The central bank on Wednesday issued the monetary policy for the new fiscal year 2019/20 that began last week and all newspapers published from Kathmandu on Thursday have carried out stories about various provisions of the policy on their front pages today. Whereas all the reports highlight basic facts of the policy, their interpretations about impacts of the policy on national economy are different.
Meanwhile, monsoon rainfall is creating havoc in various parts of the country. Casualties have been reported from various districts. Floods and landslides have blocked roads across the country. Therefore, such stories have also been featured on the front pages today.
Some other issues from political, sociocultural and economic perspectives have also received significant attention. Here’s a summary of some of the important, ignored and interesting stories.
New monetary policy has nothing new
Naya Patrika reports that the new monetary policy for the fiscal year 2019/20 does not have any new policy about the country’s economic activities. As in the past years, it promotes investable liquidity and merger among banks and financial institutions. Likewise, it has prioritised fixing interest rates for the long term.
Annapurna Post comments that the policy is flexible about distribution of loans. The Himalayan Times reports that domestic credit growth is project at 24 per cent for this fiscal against 22.5 per cent estimated growth of the last year.
Abhiyan and THT highlight that the policy has announced some incentives for the banks and financial institutions embracing merger. Earlier, the BFIs had demanded such packages from the central bank.
Meanwhile, the private sector has commented that the measures introduced in the policy are not enough for easing borrowing costs, according to the lead story in Republica. Nagarik predicts that the policy is likely to create new problems in the economy. But, Kantipur hopes that the policy might decrease interest rates of the banks.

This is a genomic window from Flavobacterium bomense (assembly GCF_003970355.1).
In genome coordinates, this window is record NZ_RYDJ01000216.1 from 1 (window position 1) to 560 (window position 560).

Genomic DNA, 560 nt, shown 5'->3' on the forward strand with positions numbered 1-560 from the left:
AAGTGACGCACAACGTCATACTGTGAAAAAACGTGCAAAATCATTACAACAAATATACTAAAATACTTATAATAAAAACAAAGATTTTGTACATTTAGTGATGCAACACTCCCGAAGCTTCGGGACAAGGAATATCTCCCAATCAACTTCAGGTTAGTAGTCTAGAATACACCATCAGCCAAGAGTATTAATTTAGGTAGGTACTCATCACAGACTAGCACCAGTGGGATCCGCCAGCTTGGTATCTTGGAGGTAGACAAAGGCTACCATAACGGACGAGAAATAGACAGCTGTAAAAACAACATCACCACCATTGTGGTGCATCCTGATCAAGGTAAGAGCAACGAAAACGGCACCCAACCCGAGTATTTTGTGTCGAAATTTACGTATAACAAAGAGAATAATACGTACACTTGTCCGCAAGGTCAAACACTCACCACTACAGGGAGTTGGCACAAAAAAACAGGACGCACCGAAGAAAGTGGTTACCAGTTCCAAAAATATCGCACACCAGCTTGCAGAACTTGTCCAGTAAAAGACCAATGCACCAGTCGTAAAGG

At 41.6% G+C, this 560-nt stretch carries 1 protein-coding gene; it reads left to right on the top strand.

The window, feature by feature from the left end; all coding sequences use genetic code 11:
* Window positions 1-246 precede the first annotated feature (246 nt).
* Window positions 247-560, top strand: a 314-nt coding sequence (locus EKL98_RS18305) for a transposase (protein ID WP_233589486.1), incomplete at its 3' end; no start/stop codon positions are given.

At least four killed in Lamjung flood
Annapurna Post, Naya Patrika and other newspapers report that at least four persons died after being swept away by a flood in local Dordikhola on Wednesday afternoon. Seven others are missing. Nagarik and Republica have put the number of missing quite higher, 11.
Meanwhile, security personnel rescued 15 other workers of a hydropower project. They were trapped in a tunnel, according to newspaper reports.
Govt’s ambivalent policy on Biplav group
The government has apparently adopted an ambivalent policy about controlling activities of the Maoist outfit led by Netra Bikram Chand ‘Biplav’, Rajdhani reports in a four column story. It says the government also talks about holding talks with the group, but has also banned its activities in a bid to control it.
Home Minister Ram Bahadur Thapa says the government was successful in bringing CK Raut’s group to the mainstream politics through the same spirit; hence hopes that it will work for Biplav as well.
Special Court defers Chudamani Sharma hearing for the 22nd time
A three column story in Republica reports that the Supreme Court has deferred hearing of a corruption case involving former director general of the Inland Revenue Department, Chudamani Sharma, for at least 22 times.
This is the biggest corruption case ever prosecuted in the country. It has been one year since the case was registered and the final hearing has been scheduled for August 18 for now, according to the report.
Nirmala Pant murder created a ‘cottage industry’ of YouTube channels
The Kathmandu Post reports in a three column story that many YouTube channels have published hundreds of videos about rape and murder of Nirmala Pant of Kanchanpur district of far western Nepal one year ago. However, the videos, instead of giving clear answers to the public about the issue, confuse them with misinformation.
A section of the report reads that these videos, including some blatantly ridiculous ones like those that claim to reveal ‘Nirmala’s haunting spirit’, have racked up close to half a million views on YouTube.
Wheelchair repairing is a Herculean task for users
Gorkhapatra reports in its anchor story for the day that many wheelchair users, those living in rural areas of the country in particular, have reported difficulties in repairing their wheelchairs once they break down.
The repairing facility is available only in Kathmandu, hence many people stop using the wheelchairs once they break down, according to prosthetist and orthotist Ram Bahadyr Thapa.
Meanwhile, stakeholders have demanded that the repairing system be decentralised.
Multimillion rupee buildings constructed for squatters vacant
Around five years ago, the government constructed multiple buildings in Ichangu Narayan on the western outskirts of Kathmandu so as to provide accommodation to homeless squatters. The government spent as much as Rs 230 million. However, the buildings are vacant now, The Kathmandu Post reports in its anchor story.
“I am curious to know what happened to this project,” Nagarjun municipality ward 1 chair Ram Chandra Lama who has established his office on the ground floor of a building there says, “It looks like the government just built a massive structure and abandoned it.”